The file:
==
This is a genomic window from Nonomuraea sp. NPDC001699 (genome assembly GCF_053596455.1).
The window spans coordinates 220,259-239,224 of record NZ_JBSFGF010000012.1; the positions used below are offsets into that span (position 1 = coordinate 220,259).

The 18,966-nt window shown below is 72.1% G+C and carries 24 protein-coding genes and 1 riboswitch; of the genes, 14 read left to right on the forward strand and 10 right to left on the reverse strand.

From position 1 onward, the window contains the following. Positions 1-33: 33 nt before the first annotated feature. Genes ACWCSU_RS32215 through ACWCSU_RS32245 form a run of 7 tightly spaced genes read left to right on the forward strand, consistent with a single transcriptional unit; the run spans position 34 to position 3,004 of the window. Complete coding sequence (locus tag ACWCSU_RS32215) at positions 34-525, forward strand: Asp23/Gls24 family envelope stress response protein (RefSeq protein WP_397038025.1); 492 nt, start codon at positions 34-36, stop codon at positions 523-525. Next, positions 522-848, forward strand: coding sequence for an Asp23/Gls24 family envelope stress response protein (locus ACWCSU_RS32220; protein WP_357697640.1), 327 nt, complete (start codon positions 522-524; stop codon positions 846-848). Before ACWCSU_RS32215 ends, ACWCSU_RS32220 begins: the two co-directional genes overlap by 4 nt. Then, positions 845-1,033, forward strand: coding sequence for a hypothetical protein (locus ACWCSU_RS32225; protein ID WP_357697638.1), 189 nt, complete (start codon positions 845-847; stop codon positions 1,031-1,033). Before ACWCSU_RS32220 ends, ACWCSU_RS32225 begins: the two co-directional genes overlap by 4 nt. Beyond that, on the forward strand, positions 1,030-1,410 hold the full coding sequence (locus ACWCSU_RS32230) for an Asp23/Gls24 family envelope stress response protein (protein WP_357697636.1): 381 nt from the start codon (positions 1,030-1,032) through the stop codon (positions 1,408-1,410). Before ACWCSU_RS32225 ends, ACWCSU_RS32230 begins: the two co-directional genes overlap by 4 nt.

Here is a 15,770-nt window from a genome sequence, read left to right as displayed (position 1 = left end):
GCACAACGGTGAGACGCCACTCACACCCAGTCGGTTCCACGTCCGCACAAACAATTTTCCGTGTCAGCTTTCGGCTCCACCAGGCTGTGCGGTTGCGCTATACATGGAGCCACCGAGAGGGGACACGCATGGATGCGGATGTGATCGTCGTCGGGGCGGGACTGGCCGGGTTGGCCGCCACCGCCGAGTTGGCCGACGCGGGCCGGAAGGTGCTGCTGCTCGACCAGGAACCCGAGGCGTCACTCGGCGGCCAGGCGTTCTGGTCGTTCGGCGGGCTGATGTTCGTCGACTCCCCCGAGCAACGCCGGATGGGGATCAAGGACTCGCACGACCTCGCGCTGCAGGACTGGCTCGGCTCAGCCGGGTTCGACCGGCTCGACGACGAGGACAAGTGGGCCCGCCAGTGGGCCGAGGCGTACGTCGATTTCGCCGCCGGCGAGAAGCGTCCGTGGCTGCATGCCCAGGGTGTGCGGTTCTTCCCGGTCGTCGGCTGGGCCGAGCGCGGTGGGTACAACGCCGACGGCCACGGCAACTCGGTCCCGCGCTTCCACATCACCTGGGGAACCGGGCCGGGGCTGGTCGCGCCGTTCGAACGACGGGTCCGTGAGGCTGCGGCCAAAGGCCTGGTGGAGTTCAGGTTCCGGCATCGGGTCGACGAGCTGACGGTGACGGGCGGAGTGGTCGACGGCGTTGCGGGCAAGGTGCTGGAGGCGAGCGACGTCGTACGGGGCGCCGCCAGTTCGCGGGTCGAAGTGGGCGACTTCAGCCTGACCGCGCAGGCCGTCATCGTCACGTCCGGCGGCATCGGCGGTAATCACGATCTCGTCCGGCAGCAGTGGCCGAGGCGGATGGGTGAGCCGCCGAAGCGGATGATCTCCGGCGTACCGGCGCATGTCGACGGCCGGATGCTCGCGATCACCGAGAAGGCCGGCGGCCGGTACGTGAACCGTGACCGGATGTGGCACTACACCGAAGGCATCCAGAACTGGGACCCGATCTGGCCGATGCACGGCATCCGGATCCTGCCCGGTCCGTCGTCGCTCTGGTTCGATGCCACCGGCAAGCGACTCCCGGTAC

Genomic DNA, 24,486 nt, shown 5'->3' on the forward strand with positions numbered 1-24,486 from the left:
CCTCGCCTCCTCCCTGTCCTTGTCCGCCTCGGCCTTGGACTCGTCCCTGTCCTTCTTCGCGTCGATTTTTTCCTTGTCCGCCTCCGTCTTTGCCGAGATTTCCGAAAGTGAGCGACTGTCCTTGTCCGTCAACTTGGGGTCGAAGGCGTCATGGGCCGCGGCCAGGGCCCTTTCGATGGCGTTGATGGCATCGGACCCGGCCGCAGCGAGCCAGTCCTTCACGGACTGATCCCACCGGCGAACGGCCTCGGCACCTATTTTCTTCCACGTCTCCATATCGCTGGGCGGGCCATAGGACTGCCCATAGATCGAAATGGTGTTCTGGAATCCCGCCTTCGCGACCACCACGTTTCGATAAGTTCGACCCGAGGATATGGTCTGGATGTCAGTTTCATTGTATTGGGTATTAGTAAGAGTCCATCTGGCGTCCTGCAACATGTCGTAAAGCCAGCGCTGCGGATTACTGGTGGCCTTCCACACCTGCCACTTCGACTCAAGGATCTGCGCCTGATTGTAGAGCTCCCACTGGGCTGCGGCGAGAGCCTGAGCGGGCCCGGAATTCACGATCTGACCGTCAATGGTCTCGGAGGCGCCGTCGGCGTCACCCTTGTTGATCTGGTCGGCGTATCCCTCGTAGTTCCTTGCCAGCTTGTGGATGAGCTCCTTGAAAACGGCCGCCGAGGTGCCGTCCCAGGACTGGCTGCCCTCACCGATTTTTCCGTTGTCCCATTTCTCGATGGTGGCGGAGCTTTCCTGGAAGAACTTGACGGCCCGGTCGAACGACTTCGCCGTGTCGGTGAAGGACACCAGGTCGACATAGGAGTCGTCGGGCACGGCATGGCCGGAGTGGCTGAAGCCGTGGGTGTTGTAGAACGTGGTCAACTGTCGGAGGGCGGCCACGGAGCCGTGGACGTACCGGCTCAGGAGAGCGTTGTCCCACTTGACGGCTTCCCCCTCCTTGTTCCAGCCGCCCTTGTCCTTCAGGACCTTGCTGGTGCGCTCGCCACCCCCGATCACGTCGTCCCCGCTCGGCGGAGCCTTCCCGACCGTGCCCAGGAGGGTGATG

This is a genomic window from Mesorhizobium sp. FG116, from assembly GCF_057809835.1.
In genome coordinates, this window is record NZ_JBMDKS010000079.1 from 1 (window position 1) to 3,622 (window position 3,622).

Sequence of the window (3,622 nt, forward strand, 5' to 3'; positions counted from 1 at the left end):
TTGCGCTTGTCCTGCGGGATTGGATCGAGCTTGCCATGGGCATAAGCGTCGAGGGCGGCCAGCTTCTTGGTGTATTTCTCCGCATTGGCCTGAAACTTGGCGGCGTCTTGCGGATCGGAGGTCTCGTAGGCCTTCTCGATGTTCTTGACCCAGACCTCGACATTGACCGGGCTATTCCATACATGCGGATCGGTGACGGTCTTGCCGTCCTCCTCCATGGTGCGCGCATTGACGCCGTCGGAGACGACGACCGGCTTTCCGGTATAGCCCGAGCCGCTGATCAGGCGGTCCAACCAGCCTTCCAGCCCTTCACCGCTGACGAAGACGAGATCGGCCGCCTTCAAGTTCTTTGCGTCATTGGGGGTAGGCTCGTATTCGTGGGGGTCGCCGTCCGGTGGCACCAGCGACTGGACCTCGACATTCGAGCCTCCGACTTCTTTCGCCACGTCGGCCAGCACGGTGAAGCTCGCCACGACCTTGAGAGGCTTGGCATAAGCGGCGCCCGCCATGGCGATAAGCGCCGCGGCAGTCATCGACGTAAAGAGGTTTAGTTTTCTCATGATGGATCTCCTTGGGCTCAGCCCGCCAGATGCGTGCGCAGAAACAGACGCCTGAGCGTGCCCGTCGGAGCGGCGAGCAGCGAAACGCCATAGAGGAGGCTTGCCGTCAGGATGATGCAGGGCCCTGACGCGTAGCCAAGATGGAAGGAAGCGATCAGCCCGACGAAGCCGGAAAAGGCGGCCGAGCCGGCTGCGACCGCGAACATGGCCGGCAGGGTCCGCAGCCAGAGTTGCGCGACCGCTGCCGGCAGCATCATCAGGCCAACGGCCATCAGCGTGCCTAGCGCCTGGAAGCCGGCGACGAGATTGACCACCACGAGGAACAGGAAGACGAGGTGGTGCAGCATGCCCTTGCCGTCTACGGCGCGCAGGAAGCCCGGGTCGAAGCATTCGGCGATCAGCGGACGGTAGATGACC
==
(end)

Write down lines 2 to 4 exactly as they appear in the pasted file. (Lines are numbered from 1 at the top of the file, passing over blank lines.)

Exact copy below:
The window spans coordinates 220,259-239,224 of record NZ_JBSFGF010000012.1; the positions used below are offsets into that span (position 1 = coordinate 220,259).

The 18,966-nt window shown below is 72.1% G+C and carries 24 protein-coding genes and 1 riboswitch; of the genes, 14 read left to right on the forward strand and 10 right to left on the reverse strand.

From position 1 onward, the window contains the following. Positions 1-33: 33 nt before the first annotated feature. Genes ACWCSU_RS32215 through ACWCSU_RS32245 form a run of 7 tightly spaced genes read left to right on the forward strand, consistent with a single transcriptional unit; the run spans position 34 to position 3,004 of the window. Complete coding sequence (locus tag ACWCSU_RS32215) at positions 34-525, forward strand: Asp23/Gls24 family envelope stress response protein (RefSeq protein WP_397038025.1); 492 nt, start codon at positions 34-36, stop codon at positions 523-525. Next, positions 522-848, forward strand: coding sequence for an Asp23/Gls24 family envelope stress response protein (locus ACWCSU_RS32220; protein WP_357697640.1), 327 nt, complete (start codon positions 522-524; stop codon positions 846-848). Before ACWCSU_RS32215 ends, ACWCSU_RS32220 begins: the two co-directional genes overlap by 4 nt. Then, positions 845-1,033, forward strand: coding sequence for a hypothetical protein (locus ACWCSU_RS32225; protein ID WP_357697638.1), 189 nt, complete (start codon positions 845-847; stop codon positions 1,031-1,033). Before ACWCSU_RS32220 ends, ACWCSU_RS32225 begins: the two co-directional genes overlap by 4 nt. Beyond that, on the forward strand, positions 1,030-1,410 hold the full coding sequence (locus ACWCSU_RS32230) for an Asp23/Gls24 family envelope stress response protein (protein WP_357697636.1): 381 nt from the start codon (positions 1,030-1,032) through the stop codon (positions 1,408-1,410). Before ACWCSU_RS32225 ends, ACWCSU_RS32230 begins: the two co-directional genes overlap by 4 nt.